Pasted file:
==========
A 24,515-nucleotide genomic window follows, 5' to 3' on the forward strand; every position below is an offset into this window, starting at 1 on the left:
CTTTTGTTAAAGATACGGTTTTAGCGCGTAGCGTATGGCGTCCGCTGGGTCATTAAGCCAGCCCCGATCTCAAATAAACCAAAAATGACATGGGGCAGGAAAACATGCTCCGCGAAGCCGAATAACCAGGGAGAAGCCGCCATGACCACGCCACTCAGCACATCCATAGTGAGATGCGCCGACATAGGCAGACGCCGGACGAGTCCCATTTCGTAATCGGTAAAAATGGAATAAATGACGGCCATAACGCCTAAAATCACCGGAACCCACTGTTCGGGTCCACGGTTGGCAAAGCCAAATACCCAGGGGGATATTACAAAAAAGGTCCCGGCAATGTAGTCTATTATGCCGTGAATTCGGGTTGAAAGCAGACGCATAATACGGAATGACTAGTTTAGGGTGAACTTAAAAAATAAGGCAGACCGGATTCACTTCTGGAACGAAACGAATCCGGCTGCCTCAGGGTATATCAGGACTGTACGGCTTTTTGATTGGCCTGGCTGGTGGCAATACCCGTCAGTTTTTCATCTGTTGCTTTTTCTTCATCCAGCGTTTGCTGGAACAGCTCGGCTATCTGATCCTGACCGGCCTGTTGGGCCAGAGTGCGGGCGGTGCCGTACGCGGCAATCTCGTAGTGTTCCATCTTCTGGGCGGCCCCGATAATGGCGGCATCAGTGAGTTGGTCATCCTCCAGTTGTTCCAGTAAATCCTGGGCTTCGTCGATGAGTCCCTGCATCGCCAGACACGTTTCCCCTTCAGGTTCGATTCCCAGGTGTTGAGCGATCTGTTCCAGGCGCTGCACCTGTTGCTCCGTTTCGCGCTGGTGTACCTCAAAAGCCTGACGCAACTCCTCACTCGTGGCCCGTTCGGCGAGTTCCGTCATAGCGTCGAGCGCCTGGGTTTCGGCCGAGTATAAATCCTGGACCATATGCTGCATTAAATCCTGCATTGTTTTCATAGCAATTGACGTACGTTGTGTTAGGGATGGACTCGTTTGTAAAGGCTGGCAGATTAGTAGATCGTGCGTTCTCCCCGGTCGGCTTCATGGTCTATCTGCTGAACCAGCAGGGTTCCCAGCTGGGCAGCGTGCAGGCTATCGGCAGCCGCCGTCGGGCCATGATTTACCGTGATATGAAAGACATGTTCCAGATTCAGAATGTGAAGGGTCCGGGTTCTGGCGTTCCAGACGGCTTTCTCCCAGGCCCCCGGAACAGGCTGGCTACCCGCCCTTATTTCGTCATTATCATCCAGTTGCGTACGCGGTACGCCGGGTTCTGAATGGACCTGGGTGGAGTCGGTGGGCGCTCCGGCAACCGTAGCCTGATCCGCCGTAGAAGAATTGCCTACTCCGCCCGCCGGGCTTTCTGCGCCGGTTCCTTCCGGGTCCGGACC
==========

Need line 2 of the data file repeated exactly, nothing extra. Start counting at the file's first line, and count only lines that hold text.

CTTTTGTTAAAGATACGGTTTTAGCGCGTAGCGTATGGCGTCCGCTGGGTCATTAAGCCAGCCCCGATCTCAAATAAACCAAAAATGACATGGGGCAGGAAAACATGCTCCGCGAAGCCGAATAACCAGGGAGAAGCCGCCATGACCACGCCACTCAGCACATCCATAGTGAGATGCGCCGACATAGGCAGACGCCGGACGAGTCCCATTTCGTAATCGGTAAAAATGGAATAAATGACGGCCATAACGCCTAAAATCACCGGAACCCACTGTTCGGGTCCACGGTTGGCAAAGCCAAATACCCAGGGGGATATTACAAAAAAGGTCCCGGCAATGTAGTCTATTATGCCGTGAATTCGGGTTGAAAGCAGACGCATAATACGGAATGACTAGTTTAGGGTGAACTTAAAAAATAAGGCAGACCGGATTCACTTCTGGAACGAAACGAATCCGGCTGCCTCAGGGTATATCAGGACTGTACGGCTTTTTGATTGGCCTGGCTGGTGGCAATACCCGTCAGTTTTTCATCTGTTGCTTTTTCTTCATCCAGCGTTTGCTGGAACAGCTCGGCTATCTGATCCTGACCGGCCTGTTGGGCCAGAGTGCGGGCGGTGCCGTACGCGGCAATCTCGTAGTGTTCCATCTTCTGGGCGGCCCCGATAATGGCGGCATCAGTGAGTTGGTCATCCTCCAGTTGTTCCAGTAAATCCTGGGCTTCGTCGATGAGTCCCTGCATCGCCAGACACGTTTCCCCTTCAGGTTCGATTCCCAGGTGTTGAGCGATCTGTTCCAGGCGCTGCACCTGTTGCTCCGTTTCGCGCTGGTGTACCTCAAAAGCCTGACGCAACTCCTCACTCGTGGCCCGTTCGGCGAGTTCCGTCATAGCGTCGAGCGCCTGGGTTTCGGCCGAGTATAAATCCTGGACCATATGCTGCATTAAATCCTGCATTGTTTTCATAGCAATTGACGTACGTTGTGTTAGGGATGGACTCGTTTGTAAAGGCTGGCAGATTAGTAGATCGTGCGTTCTCCCCGGTCGGCTTCATGGTCTATCTGCTGAACCAGCAGGGTTCCCAGCTGGGCAGCGTGCAGGCTATCGGCAGCCGCCGTCGGGCCATGATTTACCGTGATATGAAAGACATGTTCCAGATTCAGAATGTGAAGGGTCCGGGTTCTGGCGTTCCAGACGGCTTTCTCCCAGGCCCCCGGAACAGGCTGGCTACCCGCCCTTATTTCGTCATTATCATCCAGTTGCGTACGCGGTACGCCGGGTTCTGAATGGACCTGGGTGGAGTCGGTGGGCGCTCCGGCAACCGTAGCCTGATCCGCCGTAGAAGAATTGCCTACTCCGCCCGCCGGGCTTTCTGCGCCGGTTCCTTCCGGGTCCGGACC